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United Nations

The United Nations plays a key role in coordinating the international response to climate change. But it is no simple job getting cooperation and agreement from the 191 member states of the UN - all intent on pursuing their own self interests and policies - even when the evidence is clearly shows that failing to act would be disastrous for all.

The two UN institutions that deal most directly with climate change arethe Intergovernmental Panel on Climate Change (IPCC) and the UNFramework Convention on Climate Change (UNFCCC).  The firstprovides scientific and technical advice to policy makers, and thesecond develops policy mechanisms to deal with climate change.

Intergovernmental Panel on Climate Change (IPCC)

The IPCCwas established in 1988 by the World Meteorological Organization (WMO)and the United Nations Environment Programme (UNEP). At the time it wasrecognised that climate change was a serious issue, and that worldleaders would need unbiased scientific advice - independent of nationalinterests and corporate influence.  

The role of the IPCCis to advise policy makers about the current state of knowledge andprovide reliable information pertaining to climate change. It does notconduct any scientific research itself, but instead reviews thethousands of papers on climate change published in the peer reviewedliterature every year and summarises the 'state of knowledge' onclimate change in Assessment Reports which are published every fiveyears or so. About 1,000 experts from all over the world were involvedin drafting the most recent, the Third Assessment Report (2001), andabout 2,500 were involved in its review. The Fourth Assessment Report,well under way now, is due to be published in 2007. The IPCC alsopublishes a variety of other reports on request of governments,intergovernmental organisations or international treaties.  

TheIPCC is broken down into three working groups.  The first workinggroup "assesses the scientific aspects of the climate system andclimate change".  That is, it reports on what we know aboutclimate change - if it is happening, why it is happening and how fastit is happening. The second working group " assesses the vulnerabilityof socio-economic and natural systems to climate change, negative andpositive consequences of climate change, and options for adapting toit". That is, it looks at what degree climate change will impact peopleand the environment, and what changes might reduce its impacts. The third working group "assesses options for limiting greenhouse gasemissions and otherwise mitigating climate change." That is, itexamines ways we can stop human caused climate change, or at least slowit down.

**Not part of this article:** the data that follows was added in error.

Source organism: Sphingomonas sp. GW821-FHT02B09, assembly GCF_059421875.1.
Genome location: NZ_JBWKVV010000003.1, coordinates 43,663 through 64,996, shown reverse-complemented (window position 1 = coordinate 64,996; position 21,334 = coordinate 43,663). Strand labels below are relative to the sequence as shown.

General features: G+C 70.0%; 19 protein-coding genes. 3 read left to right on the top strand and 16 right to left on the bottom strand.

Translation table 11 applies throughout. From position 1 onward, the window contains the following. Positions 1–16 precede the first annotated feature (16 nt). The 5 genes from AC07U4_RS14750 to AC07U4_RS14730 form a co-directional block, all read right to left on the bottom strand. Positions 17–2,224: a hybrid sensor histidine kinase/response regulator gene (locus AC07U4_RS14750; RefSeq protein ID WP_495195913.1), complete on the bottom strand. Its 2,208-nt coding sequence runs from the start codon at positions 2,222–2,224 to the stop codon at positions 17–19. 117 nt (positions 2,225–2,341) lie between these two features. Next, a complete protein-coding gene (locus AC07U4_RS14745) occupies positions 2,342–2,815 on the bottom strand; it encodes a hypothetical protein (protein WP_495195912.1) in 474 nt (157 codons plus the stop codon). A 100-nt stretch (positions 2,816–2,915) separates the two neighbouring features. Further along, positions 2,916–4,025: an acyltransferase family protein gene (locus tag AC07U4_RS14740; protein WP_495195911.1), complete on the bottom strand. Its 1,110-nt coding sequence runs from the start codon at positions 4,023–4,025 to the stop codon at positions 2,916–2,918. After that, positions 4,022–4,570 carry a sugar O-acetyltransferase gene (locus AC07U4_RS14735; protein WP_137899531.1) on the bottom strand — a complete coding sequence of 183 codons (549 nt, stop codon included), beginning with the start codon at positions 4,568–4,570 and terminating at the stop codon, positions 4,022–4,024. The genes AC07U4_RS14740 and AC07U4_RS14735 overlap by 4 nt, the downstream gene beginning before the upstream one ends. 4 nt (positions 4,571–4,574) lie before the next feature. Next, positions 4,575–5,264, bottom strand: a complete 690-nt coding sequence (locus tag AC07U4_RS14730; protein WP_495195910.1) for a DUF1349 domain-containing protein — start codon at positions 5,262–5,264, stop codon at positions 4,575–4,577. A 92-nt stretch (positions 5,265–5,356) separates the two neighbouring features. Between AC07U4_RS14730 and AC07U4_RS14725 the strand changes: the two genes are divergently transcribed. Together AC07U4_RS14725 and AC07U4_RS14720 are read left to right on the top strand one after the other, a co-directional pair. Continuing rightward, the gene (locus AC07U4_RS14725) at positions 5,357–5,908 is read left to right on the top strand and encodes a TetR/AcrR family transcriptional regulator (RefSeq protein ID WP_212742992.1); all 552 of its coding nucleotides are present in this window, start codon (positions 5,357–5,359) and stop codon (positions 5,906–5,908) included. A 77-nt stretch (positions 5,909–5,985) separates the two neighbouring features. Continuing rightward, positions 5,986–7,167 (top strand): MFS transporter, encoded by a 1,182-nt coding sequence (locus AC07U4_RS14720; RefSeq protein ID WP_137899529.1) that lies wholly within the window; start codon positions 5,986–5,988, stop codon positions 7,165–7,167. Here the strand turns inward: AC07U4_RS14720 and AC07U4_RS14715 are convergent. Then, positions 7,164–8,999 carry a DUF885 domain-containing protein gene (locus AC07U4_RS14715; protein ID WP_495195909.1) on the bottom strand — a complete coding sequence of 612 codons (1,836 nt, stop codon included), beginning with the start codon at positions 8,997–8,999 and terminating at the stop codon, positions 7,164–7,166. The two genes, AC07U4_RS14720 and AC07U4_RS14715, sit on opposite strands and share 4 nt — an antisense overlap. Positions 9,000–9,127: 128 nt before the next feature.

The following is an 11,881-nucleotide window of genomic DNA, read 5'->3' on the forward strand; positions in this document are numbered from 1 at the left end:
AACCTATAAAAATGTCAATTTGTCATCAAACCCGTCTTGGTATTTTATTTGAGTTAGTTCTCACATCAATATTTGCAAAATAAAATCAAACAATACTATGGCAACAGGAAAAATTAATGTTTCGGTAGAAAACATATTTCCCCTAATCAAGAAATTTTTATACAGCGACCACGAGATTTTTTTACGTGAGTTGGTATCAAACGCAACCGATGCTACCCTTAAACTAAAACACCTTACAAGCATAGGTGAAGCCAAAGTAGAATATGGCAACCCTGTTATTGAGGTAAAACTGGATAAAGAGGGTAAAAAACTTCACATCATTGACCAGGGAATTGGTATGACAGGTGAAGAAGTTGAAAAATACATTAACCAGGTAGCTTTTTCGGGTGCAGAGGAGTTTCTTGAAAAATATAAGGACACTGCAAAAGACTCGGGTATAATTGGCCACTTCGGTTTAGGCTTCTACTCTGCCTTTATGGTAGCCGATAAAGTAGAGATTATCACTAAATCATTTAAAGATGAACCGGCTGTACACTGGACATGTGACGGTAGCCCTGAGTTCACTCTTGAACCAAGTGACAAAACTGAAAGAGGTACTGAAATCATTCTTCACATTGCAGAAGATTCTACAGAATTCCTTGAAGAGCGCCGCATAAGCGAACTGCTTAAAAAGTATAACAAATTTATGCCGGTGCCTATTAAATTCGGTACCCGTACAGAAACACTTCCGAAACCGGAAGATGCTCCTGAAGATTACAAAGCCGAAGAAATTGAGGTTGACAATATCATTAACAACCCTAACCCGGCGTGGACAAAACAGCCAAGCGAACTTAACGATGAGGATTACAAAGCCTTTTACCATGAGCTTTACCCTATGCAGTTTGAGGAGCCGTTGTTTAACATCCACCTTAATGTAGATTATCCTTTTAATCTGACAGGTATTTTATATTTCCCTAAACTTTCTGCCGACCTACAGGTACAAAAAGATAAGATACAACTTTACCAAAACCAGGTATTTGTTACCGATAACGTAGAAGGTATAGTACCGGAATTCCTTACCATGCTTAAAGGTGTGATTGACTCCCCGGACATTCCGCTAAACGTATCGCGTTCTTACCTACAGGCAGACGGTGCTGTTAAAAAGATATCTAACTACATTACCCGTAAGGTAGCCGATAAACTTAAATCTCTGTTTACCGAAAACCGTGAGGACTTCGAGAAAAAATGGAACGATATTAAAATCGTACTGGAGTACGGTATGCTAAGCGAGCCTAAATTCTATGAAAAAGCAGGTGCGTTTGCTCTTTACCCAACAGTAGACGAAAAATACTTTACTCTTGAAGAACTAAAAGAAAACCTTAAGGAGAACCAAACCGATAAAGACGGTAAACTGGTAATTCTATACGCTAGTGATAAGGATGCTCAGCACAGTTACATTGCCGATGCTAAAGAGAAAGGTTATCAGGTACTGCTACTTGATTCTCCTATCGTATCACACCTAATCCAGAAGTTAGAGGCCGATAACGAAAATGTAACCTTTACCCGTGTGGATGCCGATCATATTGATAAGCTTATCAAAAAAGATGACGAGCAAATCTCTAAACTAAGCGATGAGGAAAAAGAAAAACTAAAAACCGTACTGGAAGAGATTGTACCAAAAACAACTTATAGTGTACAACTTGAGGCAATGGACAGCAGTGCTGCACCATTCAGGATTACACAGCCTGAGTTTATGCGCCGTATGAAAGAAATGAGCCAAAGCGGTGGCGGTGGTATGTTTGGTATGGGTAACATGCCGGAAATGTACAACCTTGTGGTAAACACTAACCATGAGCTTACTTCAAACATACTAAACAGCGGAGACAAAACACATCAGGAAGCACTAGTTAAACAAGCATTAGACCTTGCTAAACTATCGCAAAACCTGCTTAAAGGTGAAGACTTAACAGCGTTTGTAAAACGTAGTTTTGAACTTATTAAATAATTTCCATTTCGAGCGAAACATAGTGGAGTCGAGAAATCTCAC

Greenpeace relies heavily on IPCC reports as the basis for its international climate campaign.

See the Scientific Consensus page for a brief overview of the IPCC's latest conclusions.

Read in more detail about the IPCC's most recent assessment.

Visit the IPCC's own website for the full text of the Third Assessment Report.

United Nations Framework Convention on Climate Change (UNFCCC)


The UNFCCCwas agreed at the Earth Summit in Rio de Janeiro, Brazil, in 1992, andhas since been ratified by 189 countries.  Its ultimate objective:

"[The] stabilization of greenhouse gas concentrations in theatmosphere at a level that would prevent dangerous anthropogenicinterference with the climate system. Such a level should be achievedwithin a time-frame sufficient to allow ecosystems to adapt naturallyto climate change, to ensure that food production is not threatened andto enable economic development to proceed in a sustainable manner." 

The Convention then goes on to say:

"The Partiesshould protect the climate system for the benefit of present and futuregenerations of humankind, on the basis of equity and in accordance withtheir common but differentiated responsibilities and respectivecapabilities. Accordingly, the developed country Parties should takethe lead in combating climate change and the adverse affects thereof."

( Full text of the Convention)